The chapter on Partial Functions from the book Learn You a Haskell For Great Good contains the following code:
multThree :: (Num a) => a -> a -> a -> a multThree x y z = x * y * z ghci> let multTwoWithNine = multThree 9 ghci> multTwoWithNine 2 3 54 ghci> let multWithEighteen = multTwoWithNine 2 ghci> multWithEighteen 10 180
I am currently playing with the functools library in Python, and managed to replicate the behavior of those functions using it.
from functools import partial def multThree(x,y,z): return x * y * z >>> multTwoWithNine = partial(multThree,9) >>> multTwoWithNine(2,3) >>> multWithEighteen = partial(multTwoWithNine,2) >>> multWithEighteen(10) 180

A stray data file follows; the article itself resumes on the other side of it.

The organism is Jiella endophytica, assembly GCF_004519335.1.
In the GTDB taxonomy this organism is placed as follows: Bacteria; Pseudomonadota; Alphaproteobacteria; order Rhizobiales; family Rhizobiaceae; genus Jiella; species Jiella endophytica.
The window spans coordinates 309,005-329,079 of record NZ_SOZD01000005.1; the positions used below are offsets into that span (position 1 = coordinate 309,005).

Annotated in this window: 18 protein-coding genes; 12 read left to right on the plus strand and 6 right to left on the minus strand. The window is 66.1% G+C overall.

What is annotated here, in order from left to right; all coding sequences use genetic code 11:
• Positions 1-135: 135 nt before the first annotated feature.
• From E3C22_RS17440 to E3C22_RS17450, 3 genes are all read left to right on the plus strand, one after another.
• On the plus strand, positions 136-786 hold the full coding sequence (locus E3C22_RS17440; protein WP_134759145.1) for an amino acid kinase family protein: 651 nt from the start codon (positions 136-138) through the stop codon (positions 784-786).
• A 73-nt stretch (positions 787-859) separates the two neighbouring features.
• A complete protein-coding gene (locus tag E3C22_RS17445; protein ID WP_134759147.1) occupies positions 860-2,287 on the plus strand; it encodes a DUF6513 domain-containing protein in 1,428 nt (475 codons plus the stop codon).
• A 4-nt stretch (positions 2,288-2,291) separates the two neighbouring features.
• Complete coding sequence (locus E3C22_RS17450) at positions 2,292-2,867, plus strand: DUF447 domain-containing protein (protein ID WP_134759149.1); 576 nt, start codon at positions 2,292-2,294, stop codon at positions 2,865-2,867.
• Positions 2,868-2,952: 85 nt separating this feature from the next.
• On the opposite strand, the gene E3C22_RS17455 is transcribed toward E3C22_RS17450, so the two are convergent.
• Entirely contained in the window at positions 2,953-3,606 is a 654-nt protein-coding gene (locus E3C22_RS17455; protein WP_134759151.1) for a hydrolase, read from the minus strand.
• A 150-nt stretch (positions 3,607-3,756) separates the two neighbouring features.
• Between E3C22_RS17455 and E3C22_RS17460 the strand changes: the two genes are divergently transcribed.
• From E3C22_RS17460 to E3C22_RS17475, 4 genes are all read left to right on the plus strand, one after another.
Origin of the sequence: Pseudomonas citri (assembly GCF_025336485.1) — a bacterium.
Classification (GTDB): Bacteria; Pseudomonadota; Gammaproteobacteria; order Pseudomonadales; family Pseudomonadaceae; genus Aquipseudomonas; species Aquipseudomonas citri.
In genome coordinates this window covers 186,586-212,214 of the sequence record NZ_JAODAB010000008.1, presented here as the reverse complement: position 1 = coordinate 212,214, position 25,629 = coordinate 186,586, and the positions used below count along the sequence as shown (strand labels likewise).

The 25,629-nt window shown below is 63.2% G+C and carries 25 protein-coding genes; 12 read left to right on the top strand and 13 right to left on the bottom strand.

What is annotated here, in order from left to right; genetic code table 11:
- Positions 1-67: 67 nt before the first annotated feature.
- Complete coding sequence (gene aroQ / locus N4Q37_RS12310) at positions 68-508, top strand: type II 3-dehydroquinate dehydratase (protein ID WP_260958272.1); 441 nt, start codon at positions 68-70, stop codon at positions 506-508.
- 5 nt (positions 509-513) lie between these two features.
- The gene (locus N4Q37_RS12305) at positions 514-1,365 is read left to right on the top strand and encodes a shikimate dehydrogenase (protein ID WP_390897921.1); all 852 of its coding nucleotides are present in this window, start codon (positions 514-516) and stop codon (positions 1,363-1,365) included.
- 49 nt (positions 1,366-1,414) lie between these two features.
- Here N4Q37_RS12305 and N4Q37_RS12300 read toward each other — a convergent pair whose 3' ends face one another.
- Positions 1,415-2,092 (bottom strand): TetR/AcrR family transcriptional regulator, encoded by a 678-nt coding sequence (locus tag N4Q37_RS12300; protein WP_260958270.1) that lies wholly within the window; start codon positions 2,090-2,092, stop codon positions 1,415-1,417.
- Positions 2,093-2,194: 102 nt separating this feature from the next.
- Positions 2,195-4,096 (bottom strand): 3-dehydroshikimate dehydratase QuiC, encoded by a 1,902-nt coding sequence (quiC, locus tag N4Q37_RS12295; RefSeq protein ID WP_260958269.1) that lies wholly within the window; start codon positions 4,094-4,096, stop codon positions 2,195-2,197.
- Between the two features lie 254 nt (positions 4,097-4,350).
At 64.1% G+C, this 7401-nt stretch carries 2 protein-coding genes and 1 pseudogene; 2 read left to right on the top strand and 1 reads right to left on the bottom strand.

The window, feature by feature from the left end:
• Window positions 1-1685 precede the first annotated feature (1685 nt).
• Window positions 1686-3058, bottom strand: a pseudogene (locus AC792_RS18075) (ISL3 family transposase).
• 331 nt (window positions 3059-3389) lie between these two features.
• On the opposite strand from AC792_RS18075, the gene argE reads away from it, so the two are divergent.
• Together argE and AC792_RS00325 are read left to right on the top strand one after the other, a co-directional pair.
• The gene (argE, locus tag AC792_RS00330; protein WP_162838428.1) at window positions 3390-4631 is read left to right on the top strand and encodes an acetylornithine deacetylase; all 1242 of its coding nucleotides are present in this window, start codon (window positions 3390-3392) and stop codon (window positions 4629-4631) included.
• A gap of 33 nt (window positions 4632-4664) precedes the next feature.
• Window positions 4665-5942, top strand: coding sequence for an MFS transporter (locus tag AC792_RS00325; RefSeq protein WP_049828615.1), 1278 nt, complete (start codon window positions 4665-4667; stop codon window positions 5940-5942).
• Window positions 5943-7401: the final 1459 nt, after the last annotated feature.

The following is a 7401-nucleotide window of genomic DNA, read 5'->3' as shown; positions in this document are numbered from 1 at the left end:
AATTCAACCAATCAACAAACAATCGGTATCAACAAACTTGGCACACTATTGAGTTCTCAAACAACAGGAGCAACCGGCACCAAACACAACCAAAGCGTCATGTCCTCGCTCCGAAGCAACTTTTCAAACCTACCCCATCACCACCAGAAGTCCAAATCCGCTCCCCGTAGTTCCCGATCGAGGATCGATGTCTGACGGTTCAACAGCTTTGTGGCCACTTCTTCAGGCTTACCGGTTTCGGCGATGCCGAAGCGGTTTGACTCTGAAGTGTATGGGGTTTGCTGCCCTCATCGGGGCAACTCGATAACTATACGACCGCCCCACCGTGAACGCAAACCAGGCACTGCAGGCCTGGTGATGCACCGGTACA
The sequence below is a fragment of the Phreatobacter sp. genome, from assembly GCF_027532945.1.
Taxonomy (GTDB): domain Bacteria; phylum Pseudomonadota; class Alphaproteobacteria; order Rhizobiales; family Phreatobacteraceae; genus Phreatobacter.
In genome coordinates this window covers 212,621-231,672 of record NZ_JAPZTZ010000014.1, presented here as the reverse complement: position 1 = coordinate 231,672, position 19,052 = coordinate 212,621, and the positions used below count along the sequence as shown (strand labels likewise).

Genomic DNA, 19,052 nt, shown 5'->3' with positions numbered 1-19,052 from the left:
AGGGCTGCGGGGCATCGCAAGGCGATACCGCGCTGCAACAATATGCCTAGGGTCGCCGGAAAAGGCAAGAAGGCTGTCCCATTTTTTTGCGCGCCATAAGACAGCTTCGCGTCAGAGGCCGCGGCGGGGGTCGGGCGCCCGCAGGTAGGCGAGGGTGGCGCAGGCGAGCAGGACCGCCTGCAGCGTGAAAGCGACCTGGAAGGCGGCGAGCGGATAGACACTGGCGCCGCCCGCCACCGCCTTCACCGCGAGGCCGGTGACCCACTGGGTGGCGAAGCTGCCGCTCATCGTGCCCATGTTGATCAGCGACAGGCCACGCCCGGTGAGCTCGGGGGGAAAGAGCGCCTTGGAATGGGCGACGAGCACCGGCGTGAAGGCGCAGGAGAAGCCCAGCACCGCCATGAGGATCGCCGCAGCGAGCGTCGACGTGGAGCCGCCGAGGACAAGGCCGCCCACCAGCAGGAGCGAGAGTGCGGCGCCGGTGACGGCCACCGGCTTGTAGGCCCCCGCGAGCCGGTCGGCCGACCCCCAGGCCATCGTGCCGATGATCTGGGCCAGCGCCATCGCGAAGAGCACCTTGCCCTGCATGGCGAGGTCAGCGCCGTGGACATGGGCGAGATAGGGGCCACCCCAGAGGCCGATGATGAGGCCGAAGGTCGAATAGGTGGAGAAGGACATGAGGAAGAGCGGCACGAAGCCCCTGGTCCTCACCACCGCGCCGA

One thing I would now like to do is see if I can replicate some of the more interesting higher-order functions from the same book chapter, such as:
zipWith' :: (a -> b -> c) -> [a] -> [b] -> [c] zipWith' _  _ =  zipWith' _ _  =  zipWith' f (x:xs) (y:ys) = f x y : zipWith' f xs ys
However, I'm not sure how to do this, or if
partial() is even useful here.